It’s odd that during the holiday season, after three years after being cured, I still think about hepatitis C. Many years ago, a blood transfusion that saved my life may have been the route to my disease. Or my infection may have been the result of a horrendous incident with bikers. Or perhaps there was transmission in my family, when I was young.
Twelve weeks of two of the earliest direct-acting antivirals led to my SVR in January 2015, but the puzzle of my infection lingered.
I decide to investigate. That led to a book about my journey with the disease and the pharmaceutical research that led to anti-viral cures. This past summer, Greystone Books published Demon in My Blood.
I thought that getting my story out—in a big way—would end my thoughts about the disease. Yet I continue to worry about my liver. It has regressed back to normal, from being near cirrhosis during my infection. That gives me confidence, but not certainty.
I slipped walking on the beach this fall and then felt a pain in my side. It kept me awake at night for more than a month. I wondered whether the pain was not actually a bruise or a torn rib. Might it have been some residual damage to my liver?
Entering the holiday season, I worried about parties I would attend. I had gone back to having a glass of wine now and then about a year ago. But it’s too easy to accept a refilled glass when someone carries a bottle to the table offering another round. Would another glass be good for me? Would there be unknown jiggers of vodka in the punch?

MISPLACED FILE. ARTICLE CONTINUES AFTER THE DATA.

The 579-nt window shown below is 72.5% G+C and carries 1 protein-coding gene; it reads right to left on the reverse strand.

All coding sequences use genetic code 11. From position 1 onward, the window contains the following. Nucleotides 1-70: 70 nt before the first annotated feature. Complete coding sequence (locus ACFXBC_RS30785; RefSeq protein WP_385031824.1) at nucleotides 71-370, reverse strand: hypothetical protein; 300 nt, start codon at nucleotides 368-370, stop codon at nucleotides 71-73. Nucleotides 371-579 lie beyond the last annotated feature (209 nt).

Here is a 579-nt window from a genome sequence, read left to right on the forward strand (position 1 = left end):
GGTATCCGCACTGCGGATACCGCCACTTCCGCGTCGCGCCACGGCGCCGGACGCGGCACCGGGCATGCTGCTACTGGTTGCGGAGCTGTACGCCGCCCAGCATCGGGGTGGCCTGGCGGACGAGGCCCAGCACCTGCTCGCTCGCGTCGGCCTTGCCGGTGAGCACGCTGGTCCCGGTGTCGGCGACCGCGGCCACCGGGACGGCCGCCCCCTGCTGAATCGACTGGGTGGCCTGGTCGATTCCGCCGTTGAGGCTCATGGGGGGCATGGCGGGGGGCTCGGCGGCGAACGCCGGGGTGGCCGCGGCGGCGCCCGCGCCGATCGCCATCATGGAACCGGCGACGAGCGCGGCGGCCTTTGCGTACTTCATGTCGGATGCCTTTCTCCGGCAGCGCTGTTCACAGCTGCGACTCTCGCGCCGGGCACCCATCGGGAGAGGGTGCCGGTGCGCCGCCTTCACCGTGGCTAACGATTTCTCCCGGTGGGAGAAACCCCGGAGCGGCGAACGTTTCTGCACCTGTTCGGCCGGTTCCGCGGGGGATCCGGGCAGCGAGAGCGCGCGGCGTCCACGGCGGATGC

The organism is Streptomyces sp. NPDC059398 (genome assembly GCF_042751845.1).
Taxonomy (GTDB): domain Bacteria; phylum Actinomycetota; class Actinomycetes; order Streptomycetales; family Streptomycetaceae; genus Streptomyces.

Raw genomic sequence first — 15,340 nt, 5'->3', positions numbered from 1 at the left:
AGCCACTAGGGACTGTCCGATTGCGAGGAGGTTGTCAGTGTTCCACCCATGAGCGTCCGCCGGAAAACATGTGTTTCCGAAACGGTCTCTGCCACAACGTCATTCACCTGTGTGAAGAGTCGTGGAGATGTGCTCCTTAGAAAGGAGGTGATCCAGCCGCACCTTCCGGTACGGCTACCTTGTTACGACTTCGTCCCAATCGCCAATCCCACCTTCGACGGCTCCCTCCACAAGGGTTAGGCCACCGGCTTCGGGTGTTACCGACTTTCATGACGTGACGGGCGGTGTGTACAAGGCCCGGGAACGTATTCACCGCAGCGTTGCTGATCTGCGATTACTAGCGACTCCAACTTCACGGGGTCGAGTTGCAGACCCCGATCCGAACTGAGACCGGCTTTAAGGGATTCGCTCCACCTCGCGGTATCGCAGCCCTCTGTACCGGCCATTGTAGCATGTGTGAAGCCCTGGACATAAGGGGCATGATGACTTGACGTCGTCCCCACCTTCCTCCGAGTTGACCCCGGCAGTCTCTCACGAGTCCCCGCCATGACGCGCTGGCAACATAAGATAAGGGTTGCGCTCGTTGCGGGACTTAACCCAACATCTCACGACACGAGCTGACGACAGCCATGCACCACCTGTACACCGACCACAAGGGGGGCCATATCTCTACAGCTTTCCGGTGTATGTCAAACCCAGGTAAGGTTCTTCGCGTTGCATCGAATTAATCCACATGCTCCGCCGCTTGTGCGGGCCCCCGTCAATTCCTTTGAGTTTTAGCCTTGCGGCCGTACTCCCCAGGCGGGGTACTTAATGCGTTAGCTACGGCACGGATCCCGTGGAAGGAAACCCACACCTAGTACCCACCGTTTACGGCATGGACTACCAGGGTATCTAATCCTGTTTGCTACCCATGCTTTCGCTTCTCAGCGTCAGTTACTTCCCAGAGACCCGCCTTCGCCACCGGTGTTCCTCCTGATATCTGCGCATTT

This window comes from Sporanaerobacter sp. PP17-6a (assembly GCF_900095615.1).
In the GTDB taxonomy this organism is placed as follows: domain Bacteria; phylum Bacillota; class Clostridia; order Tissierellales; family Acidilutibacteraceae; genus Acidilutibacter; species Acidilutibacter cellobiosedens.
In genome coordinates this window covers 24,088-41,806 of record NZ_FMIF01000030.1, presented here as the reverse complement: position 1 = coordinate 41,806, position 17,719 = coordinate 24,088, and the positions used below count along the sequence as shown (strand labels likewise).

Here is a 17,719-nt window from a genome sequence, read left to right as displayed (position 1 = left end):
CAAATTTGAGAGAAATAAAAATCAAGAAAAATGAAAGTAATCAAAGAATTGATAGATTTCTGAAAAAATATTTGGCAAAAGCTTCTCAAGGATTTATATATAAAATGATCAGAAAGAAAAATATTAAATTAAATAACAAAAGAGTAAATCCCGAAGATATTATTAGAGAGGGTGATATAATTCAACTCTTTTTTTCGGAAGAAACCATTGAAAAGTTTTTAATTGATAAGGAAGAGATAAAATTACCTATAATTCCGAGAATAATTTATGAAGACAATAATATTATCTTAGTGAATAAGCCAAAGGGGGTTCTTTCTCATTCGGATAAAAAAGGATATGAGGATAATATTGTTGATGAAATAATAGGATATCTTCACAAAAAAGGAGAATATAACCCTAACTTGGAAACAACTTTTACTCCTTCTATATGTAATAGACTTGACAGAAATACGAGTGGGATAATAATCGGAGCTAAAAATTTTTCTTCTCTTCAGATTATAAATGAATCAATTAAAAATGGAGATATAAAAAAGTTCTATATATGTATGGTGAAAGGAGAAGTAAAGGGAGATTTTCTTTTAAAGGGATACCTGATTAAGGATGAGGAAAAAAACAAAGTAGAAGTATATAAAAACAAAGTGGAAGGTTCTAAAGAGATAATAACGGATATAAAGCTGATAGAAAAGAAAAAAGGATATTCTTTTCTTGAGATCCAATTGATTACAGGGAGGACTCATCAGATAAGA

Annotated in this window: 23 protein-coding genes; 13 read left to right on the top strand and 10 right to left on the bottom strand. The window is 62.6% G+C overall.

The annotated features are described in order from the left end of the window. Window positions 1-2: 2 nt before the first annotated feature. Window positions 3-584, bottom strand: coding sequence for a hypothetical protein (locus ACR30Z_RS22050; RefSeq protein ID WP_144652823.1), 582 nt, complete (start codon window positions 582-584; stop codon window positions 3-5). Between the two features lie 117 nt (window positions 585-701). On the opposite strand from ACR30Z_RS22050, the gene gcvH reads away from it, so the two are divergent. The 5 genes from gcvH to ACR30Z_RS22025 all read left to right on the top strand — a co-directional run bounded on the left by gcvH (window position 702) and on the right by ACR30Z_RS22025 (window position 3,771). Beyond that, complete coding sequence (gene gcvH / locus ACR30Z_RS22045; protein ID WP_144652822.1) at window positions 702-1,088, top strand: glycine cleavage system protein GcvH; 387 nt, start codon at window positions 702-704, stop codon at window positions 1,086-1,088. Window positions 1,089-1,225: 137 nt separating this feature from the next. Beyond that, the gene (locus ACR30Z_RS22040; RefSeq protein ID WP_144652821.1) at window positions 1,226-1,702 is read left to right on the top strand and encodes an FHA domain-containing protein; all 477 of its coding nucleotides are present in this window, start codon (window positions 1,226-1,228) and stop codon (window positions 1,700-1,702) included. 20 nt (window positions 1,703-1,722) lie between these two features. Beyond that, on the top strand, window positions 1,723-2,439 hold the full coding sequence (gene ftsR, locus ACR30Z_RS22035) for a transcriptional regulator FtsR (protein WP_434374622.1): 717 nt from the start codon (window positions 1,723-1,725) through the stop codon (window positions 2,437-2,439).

Occasionally I just get pain in the right side. But I have digestive problems unrelated to hep, which can create pain that seems like it’s coming from the liver. My doctor said to see him if the pain becomes steady.
So I continue to worry about hepatitis C, and I keep to a healthy-liver diet. But the good news is and always will be that I’ve been cured of hep C—and that cures are available for everyone, once they are diagnosed.
Every year more people are cured and 2018 should see a decrease in the number of infected people worldwide. That’s good news for the new year. May you have a happy one.
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